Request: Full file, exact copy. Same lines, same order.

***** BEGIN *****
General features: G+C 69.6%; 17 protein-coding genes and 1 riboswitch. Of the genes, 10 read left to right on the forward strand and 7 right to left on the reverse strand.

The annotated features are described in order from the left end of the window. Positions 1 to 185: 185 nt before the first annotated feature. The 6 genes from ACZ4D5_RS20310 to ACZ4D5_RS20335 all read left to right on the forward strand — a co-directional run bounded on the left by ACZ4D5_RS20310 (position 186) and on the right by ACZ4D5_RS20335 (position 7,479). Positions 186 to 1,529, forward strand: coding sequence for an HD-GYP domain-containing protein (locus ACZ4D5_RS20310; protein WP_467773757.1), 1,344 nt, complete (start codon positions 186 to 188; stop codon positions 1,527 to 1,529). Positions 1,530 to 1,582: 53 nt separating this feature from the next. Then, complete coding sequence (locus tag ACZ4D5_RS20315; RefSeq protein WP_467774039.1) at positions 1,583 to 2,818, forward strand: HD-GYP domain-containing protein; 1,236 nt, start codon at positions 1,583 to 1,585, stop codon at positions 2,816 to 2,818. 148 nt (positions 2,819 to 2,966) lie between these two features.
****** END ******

General features: G+C 69.6%; 17 protein-coding genes and 1 riboswitch. Of the genes, 10 read left to right on the forward strand and 7 right to left on the reverse strand.

The annotated features are described in order from the left end of the window. Positions 1 to 185: 185 nt before the first annotated feature. The 6 genes from ACZ4D5_RS20310 to ACZ4D5_RS20335 all read left to right on the forward strand — a co-directional run bounded on the left by ACZ4D5_RS20310 (position 186) and on the right by ACZ4D5_RS20335 (position 7,479). Positions 186 to 1,529, forward strand: coding sequence for an HD-GYP domain-containing protein (locus ACZ4D5_RS20310; protein WP_467773757.1), 1,344 nt, complete (start codon positions 186 to 188; stop codon positions 1,527 to 1,529). Positions 1,530 to 1,582: 53 nt separating this feature from the next. Then, complete coding sequence (locus tag ACZ4D5_RS20315; RefSeq protein WP_467774039.1) at positions 1,583 to 2,818, forward strand: HD-GYP domain-containing protein; 1,236 nt, start codon at positions 1,583 to 1,585, stop codon at positions 2,816 to 2,818. 148 nt (positions 2,819 to 2,966) lie between these two features.